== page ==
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May 9, 2014

Chief Joseph Fish Hatchery

GRAND AWARD WINNER

PUBLIC WORKS: CIVIL PROJECTS (TIE)

Photo courtesy of WACA [enlarge]
A concrete office building and colored concrete plaza were built for the new hatchery, which involved four different construction sites.


Location: Bridgeport

Owner/developer: Bonneville Power Administration

Project team: PCL Construction Services, general and concrete contractor; Tetra Tech, architect and structural engineer; Godbey Red-E-Mix, ready-mix supplier


The Chief Joseph Fish Hatchery involved four different construction sites spread out over 40 miles in rural north-central Washington.

The state-of-the-art hatchery is fully sustainable from a fish culture standpoint and can raise 2.9 million chinook salmon per year.

The facility was designed and constructed with two focuses: automation and low-maintenance durability. Various systems can be monitored remotely with minimal staff and were designed to survive harsh summers and winters.

Ready-mix concrete was used throughout the project.

Nearly 9,000 cubic yards of concrete were used during construction. Concrete elements included two separate in-water pump stations on the Okanogan River; a fish ladder and broodstock facility in the Columbia River; two banks of 20 fish raceway cells; five fish acclimation and rearing ponds with concrete inlet and outlet structures; a concrete tilt-up hatchery building; a waste facility; a storage building with cast-in-place walls; a process water headbox; an office building with exposed concrete beams, walls and polished concrete floor; a colored concrete plaza; and an intake bulkhead 50 feet below water at Chief Joseph Dam.

Although concrete was necessary throughout the entire facility for its durability, concrete was essential for one technical element. Approximately 60 percent of the water supplied to the facility was to be from a gravity-fed pipeline with a steel intake bulkhead. However, divers discovered that the adjacent riprap embankment was unstable and had the potential to damage the steel gate and break the watertight seal of the system.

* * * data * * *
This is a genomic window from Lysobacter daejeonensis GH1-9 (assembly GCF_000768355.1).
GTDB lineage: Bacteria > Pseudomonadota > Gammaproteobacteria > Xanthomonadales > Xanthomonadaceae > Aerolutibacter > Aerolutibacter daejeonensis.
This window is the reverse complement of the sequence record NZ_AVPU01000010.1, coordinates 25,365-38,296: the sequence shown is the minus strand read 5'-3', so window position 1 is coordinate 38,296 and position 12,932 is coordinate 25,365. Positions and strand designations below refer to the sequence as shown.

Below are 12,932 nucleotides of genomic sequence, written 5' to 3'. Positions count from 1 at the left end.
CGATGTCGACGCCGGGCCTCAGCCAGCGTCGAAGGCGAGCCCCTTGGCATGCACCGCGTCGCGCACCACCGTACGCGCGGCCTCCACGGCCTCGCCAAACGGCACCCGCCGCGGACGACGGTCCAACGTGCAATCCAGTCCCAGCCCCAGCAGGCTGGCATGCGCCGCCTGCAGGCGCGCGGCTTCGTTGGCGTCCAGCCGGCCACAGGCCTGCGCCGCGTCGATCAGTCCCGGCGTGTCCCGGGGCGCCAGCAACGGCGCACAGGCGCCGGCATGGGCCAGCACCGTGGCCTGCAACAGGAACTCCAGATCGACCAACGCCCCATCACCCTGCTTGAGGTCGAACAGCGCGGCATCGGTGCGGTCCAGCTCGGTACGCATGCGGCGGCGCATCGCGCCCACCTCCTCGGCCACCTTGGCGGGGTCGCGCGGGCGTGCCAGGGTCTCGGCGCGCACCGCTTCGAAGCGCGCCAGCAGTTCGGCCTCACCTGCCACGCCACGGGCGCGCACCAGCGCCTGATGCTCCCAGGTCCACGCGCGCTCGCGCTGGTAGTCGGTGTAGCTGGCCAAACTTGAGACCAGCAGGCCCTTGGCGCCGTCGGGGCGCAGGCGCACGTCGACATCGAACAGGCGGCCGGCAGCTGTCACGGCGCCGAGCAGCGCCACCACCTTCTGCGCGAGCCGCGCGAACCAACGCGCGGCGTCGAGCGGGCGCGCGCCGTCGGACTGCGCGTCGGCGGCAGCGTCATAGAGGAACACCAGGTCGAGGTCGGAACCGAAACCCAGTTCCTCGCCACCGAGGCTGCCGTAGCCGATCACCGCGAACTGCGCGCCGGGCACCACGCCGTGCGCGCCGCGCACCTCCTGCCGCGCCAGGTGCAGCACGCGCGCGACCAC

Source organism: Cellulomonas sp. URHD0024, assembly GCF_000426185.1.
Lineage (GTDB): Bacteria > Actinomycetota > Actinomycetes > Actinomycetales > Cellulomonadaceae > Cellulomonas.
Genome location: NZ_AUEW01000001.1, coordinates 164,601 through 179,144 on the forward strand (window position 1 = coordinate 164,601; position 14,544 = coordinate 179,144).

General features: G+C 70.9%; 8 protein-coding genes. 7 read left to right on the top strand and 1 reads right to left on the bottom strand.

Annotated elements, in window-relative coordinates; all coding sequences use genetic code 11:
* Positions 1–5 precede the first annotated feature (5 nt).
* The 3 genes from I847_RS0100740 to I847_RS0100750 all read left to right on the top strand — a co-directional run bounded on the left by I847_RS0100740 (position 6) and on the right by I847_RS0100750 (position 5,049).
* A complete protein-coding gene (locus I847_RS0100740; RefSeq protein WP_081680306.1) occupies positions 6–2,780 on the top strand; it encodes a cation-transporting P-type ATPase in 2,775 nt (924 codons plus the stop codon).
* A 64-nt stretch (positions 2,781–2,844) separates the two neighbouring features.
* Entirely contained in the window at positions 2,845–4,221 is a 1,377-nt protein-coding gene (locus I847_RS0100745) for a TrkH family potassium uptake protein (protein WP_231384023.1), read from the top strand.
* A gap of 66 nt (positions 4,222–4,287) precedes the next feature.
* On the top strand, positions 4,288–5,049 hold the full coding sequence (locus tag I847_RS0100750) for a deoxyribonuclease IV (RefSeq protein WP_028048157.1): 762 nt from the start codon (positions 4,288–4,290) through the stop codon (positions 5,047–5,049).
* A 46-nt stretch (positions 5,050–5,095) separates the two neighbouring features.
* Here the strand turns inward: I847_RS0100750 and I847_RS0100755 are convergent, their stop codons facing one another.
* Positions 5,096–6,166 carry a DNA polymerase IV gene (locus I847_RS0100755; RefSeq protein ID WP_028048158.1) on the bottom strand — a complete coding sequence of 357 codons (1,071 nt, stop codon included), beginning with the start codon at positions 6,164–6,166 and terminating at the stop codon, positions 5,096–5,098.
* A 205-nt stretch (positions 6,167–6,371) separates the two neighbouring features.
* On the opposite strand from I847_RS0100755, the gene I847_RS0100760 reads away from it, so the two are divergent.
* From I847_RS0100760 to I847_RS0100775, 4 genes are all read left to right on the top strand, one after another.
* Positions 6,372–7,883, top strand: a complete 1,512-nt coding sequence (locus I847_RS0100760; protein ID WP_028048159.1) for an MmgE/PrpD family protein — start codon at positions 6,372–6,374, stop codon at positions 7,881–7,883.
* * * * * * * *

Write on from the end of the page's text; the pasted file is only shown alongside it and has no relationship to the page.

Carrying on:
With the project already under construction when this was discovered, the project team worked together quickly to design a concrete intake wall that could be constructed underwater in lieu of the original steel intake bulkhead.

Using concrete eliminated the fears about riprap damaging the intake area. It also eliminated the need to inspect the intake system with divers on a regular basis. (The U.S. Army Corps of Engineers requires yearly inspections for underwater steel structures). Concrete solved the immediate construction needs and reduced substantial long-term maintenance costs.

Placing a concrete intake wall underwater did however present a significant number of challenges that the team needed to work through.

While the engineer worked on the design of the permanent structure, the general contractor worked with the project divers to design a formwork system as well as a protective shield to keep divers safe from the riprap that rolled down into the area during construction of the wall.

The wall was placed using bottom-up concrete placement with a one-of-a-kind concrete mix specially designed for the project. Additionally, a Fuko water stop system was cast into the wall and injected after curing with a hydrophilic water stop compound.

With large concerns about this kind of placement (from the concrete mix to the underwater pumping method) and achieving proper consolidation, the team constructed a mock-up wall in one of the fish raceways. A test wall was cast underwater using the same size pump truck and attachment systems that would be used on the actual wall. Thanks to everyone’s effort and teamwork, the wall placement went off with no issues and provided a watertight seal that exceeded expectations.


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